Porter JR, Ruckh TT, Popat KC. Bone tissue engineering: a review in bone biomimetics and drug delivery strategies. Biotechnol Prog 2009; 25(6): 1539–1560PubMedGoogle Scholar
  12. 12.
    Gong T, Xie J, Liao J, Zhang T, Lin S, Lin Y. Nanomaterials and bone regeneration. Bone Re. 2015; 3(1): 15029CrossRefGoogle Scholar
  13. 13.
    Tang D, Tare RS, Yang LY, Williams DF, Ou KL, Oreffo RO. Biofabrication of bone tissue: approaches, challenges and translation for bone regeneration. Biomaterials 2016; 83: 363–382PubMedCrossRefGoogle Scholar
  14. 14.
    Harris GM, Rutledge K, Cheng Q, Blanchette J, Jabbarzadeh E. Strategies to direct angiogenesis within scaffolds for bone tissue engineering. Curr Pharm De. 2013; 19(19): 3456–3465CrossRefGoogle Scholar
  15. 15.
    Fernandez-Yague MA, Abbah SA, McNamara L, Zeugolis DI, Pandit A, Biggs MJ. Biomimetic approaches in bone tissue engineering. Integrating biological and physicomechanical strategies. Adv Drug Deliv Re. 2015; 84: 1–29CrossRefGoogle Scholar
  16. 16.
    Li Y, Thula TT, Jee S, Perkins SL, Aparicio C, Douglas EP, Gower LB. Biomimetic mineralization of woven bone-like nanocomposites: role of collagen cross-links. Biomacromolecules 2012; 13(1): 49–59PubMedCrossRefGoogle Scholar
  17. 17.
    Venkatesan J, Kim SK. Nano-hydroxyapatite composite biomaterials for bone tissue engineering—a review. J Biomed Nanotechnol 2014; 10(10): 3124–3140PubMedCrossRefGoogle Scholar
  18. 18.
    Sang L, Huang J, Luo D, Chen Z, Li X. Bone-like nanocomposites based on self-assembled protein-based matrices with Ca2+ capturing capability. J Mater Sci Mater Me. 2010; 21(9): 2561–2568CrossRefGoogle Scholar
  19. 19.
    Hutmacher DW. Scaffolds in tissue engineering bone and cartilage. Biomaterials 2000; 21(24): 2529–2543PubMedCrossRefGoogle Scholar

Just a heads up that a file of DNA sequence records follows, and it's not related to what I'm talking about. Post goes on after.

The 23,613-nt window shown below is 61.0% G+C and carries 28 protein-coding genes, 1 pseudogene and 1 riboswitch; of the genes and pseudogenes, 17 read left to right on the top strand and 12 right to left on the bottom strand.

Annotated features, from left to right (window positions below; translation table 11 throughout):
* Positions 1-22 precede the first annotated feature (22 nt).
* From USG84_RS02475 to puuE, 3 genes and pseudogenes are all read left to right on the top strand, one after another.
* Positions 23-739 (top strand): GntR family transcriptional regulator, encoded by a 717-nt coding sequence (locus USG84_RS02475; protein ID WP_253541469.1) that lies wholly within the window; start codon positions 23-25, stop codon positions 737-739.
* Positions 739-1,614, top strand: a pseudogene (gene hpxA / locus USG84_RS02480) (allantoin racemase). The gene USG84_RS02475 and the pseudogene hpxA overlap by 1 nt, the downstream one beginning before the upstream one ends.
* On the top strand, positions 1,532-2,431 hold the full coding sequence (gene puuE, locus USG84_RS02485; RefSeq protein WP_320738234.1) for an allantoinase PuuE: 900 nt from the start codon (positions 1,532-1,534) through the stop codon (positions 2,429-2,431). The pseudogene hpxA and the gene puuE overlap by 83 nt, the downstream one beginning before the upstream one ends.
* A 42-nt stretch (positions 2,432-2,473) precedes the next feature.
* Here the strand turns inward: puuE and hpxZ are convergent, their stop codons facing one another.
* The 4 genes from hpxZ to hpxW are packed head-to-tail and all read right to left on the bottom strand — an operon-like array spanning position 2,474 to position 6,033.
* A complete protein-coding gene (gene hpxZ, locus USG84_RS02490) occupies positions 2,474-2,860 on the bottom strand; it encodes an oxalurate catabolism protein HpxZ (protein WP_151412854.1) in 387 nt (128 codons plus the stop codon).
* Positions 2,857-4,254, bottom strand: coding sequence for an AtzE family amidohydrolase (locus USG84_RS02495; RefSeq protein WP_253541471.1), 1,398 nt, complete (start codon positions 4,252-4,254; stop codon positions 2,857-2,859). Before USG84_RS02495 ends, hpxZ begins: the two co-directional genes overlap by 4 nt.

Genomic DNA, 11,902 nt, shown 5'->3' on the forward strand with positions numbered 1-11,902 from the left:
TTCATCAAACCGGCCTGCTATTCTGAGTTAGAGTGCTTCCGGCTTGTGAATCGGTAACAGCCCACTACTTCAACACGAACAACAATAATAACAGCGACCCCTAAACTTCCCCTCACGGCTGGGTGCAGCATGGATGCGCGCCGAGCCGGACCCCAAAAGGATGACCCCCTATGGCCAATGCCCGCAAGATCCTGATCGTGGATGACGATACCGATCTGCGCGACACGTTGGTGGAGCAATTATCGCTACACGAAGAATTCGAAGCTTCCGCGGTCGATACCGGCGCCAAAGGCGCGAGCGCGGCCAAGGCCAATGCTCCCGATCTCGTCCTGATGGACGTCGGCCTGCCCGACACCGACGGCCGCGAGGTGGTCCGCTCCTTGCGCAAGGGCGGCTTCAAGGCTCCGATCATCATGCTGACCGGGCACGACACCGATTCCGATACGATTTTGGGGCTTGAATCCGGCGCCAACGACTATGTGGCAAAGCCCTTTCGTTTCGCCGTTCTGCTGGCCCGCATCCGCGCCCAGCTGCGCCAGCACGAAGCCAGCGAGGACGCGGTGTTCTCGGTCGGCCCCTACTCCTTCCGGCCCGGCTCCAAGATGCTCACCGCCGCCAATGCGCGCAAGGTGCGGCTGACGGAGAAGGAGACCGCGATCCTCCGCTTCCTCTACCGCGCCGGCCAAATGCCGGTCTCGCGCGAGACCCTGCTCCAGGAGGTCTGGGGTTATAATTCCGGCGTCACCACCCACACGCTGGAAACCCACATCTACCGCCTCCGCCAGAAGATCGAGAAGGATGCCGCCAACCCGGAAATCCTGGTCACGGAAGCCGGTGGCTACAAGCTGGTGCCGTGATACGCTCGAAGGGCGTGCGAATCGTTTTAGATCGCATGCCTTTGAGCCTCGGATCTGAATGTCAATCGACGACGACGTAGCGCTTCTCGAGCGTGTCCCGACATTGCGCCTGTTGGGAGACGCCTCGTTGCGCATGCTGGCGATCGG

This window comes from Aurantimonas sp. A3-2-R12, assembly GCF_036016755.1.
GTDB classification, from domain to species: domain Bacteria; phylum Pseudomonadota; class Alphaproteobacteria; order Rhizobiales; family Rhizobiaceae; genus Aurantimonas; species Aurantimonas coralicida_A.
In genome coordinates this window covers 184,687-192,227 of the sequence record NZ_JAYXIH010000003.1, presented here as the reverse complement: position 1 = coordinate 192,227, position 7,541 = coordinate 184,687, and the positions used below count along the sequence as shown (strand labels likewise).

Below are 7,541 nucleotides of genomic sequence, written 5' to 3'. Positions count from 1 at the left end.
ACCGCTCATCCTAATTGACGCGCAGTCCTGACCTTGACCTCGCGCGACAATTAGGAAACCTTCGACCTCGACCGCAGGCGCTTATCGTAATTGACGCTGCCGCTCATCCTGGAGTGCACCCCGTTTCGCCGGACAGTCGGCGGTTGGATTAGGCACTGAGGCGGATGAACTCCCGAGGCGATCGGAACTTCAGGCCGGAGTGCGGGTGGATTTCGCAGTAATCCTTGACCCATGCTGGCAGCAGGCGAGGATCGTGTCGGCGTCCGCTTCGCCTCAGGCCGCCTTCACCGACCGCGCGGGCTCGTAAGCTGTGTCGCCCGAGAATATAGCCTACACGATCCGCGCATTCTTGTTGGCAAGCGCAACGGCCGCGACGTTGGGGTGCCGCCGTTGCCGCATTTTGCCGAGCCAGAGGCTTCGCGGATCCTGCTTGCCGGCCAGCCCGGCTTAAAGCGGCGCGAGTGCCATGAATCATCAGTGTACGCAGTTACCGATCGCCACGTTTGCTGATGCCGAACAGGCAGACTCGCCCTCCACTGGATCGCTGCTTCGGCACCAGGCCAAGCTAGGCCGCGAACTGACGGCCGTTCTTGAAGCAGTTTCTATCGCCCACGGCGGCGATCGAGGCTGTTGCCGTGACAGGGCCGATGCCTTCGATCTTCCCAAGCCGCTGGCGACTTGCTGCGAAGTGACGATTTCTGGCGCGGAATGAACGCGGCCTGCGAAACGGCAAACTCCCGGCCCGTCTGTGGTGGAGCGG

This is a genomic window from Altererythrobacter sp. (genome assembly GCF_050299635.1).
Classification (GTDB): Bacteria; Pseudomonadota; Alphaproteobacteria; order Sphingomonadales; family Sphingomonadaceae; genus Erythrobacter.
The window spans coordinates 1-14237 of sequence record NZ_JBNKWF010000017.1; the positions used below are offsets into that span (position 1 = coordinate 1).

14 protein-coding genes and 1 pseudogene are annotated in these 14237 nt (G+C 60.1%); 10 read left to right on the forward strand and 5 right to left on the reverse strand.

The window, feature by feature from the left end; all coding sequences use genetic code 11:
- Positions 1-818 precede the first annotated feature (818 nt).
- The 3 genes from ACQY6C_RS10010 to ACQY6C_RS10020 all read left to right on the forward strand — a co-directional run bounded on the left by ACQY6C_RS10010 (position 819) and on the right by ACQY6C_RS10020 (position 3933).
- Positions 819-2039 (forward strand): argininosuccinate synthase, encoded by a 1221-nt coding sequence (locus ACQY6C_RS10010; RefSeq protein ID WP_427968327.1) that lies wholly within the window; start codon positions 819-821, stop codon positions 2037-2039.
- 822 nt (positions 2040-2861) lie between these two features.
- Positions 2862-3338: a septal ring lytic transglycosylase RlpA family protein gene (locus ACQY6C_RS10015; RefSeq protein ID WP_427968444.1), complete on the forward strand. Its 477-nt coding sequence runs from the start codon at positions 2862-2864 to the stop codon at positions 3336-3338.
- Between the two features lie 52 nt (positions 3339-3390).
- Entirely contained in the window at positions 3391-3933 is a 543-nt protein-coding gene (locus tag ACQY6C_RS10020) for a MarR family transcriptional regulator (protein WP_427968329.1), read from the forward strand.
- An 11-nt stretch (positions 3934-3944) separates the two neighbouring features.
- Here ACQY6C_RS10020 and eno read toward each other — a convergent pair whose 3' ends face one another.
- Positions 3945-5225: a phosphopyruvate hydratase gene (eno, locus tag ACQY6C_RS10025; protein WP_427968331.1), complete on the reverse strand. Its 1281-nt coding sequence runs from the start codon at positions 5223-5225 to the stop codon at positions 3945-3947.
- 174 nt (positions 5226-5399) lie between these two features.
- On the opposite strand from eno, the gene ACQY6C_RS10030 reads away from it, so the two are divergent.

20. 20.
    Osathanon T, Linnes ML, Rajachar RM, Ratner BD, Somerman MJ, Giachelli CM. Microporous nanofibrous fibrin-based scaffolds for bone tissue engineering. Biomaterials 2008; 29(30): 4091–4099PubMedPubMedCentralCrossRefGoogle Scholar
  21. 21.
    Lin KF, He S, Song Y, Wang CM, Gao Y, Li JQ, Tang P, Wang Z, Bi L, Pei GX. Low-temperature additive manufacturing of biomimic three-dimensional hydroxyapatite/collagen scaffolds for bone regeneration. ACS Appl Mater Interfaces 2016; 8(11): 6905–6916PubMedCrossRefGoogle Scholar
  22. 22.
    Ryan GE, Pandit AS, Apatsidis DP. Porous titanium scaffolds fabricated using a rapid prototyping and powder metallurgy technique. Biomaterials 2008; 29(27): 3625–3635PubMedCrossRefGoogle Scholar
  23. 23.
    Patra S, Young V. A review of 3D printing techniques and the future in biofabrication of bioprinted tissue. Cell Biochem Biophy. 2016; 74(2): 93–98CrossRefGoogle Scholar
  24. 24.
    Brunello G, Sivolella S, Meneghello R, Ferroni L, Gardin C, Piattelli A, Zavan B, Bressan E. Powder-based 3D printing for bone tissue engineering. Biotechnol Ad. 2016; 34(5): 740–753CrossRefGoogle Scholar
  25. 25.
    Warnke PH, Seitz H, Warnke F, Becker ST, Sivananthan S, Sherry E, Liu Q, Wiltfang J, Douglas T. Ceramic scaffolds produced by computer-assisted 3D printing and sintering: characterization and biocompatibility investigations. J Biomed Mater Res B Appl Biomate. 2010; 93(1): 212–217Google Scholar
  26. 26.
    Xia Y, Zhou P, Cheng X, Xie Y, Liang C, Li C, Xu S. Selective laser sintering fabrication of nano-hydroxyapatite/poly-e-caprolactone scaffolds for bone tissue engineering applications. Int J Nanomedicine 2013; 8: 4197–4213PubMedPubMedCentralGoogle Scholar
  27. 27.
    Chia HN, Wu BM. Recent advances in 3D printing of biomaterials. J Biol En. 2015; 9(1): 4CrossRefGoogle Scholar
  28. 28.
    Mota C, Puppi D, Chiellini F, Chiellini E. Additive manufacturing techniques for the production of tissue engineering constructs. J Tissue Eng Regen Me. 2015; 9(3): 174–190CrossRefGoogle Scholar
  29. 29.
    Zhang LC, Attar H, Calin M, Eckert J. Review on manufacture by selective laser melting and properties of titanium based materials for biomedical applications. Mater Techno. 2016; 31(2): 66–76CrossRefGoogle Scholar